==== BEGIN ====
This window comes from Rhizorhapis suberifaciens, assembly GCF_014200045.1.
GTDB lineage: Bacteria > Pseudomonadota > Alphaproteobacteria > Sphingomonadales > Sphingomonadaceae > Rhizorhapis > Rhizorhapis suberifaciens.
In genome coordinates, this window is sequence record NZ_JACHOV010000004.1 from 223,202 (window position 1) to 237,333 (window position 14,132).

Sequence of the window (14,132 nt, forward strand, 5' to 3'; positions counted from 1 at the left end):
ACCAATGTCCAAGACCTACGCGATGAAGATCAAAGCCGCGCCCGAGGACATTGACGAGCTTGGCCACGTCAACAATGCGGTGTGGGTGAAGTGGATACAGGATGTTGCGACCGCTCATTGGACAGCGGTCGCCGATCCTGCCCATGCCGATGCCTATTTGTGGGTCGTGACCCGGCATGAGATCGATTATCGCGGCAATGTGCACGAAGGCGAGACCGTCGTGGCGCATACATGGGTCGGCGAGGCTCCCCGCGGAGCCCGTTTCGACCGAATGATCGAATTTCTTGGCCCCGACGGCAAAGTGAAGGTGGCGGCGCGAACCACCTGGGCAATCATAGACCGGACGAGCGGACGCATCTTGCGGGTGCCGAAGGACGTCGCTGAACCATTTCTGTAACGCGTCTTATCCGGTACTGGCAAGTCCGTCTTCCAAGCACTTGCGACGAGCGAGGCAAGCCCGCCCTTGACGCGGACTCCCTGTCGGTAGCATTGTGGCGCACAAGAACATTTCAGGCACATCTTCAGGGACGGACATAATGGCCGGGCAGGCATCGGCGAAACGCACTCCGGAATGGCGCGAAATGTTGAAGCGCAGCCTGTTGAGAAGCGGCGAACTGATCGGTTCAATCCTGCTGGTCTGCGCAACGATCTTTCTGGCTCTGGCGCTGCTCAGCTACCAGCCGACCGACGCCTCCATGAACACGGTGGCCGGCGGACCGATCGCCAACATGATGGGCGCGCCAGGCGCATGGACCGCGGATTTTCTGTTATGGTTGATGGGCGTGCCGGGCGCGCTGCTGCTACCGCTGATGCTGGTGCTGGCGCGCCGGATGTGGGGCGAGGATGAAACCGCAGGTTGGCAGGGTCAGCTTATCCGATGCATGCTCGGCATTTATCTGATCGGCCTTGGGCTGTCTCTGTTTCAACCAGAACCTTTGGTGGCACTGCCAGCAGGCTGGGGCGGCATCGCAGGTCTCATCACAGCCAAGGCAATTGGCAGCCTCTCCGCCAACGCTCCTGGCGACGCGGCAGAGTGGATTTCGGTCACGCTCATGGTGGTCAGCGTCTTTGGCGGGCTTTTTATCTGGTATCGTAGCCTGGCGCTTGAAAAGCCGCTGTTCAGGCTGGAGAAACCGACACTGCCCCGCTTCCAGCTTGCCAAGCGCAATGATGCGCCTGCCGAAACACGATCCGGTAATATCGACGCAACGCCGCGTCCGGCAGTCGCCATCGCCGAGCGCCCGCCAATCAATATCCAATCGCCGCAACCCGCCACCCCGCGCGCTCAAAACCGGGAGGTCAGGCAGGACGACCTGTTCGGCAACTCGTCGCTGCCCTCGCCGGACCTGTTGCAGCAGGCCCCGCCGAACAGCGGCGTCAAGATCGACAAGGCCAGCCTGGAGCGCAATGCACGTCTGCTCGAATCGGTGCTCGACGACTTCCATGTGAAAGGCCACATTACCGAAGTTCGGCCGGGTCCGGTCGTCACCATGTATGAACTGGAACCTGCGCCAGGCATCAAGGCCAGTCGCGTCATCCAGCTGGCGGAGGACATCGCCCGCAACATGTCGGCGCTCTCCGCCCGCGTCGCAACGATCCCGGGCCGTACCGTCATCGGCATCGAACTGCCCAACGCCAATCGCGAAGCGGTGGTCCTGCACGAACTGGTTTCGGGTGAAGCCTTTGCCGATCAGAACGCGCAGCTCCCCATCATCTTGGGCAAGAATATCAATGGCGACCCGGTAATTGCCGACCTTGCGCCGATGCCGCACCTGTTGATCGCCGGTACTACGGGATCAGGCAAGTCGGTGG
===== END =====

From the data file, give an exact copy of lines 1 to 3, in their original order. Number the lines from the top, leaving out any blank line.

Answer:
This window comes from Rhizorhapis suberifaciens, assembly GCF_014200045.1.
GTDB lineage: Bacteria > Pseudomonadota > Alphaproteobacteria > Sphingomonadales > Sphingomonadaceae > Rhizorhapis > Rhizorhapis suberifaciens.
In genome coordinates, this window is sequence record NZ_JACHOV010000004.1 from 223,202 (window position 1) to 237,333 (window position 14,132).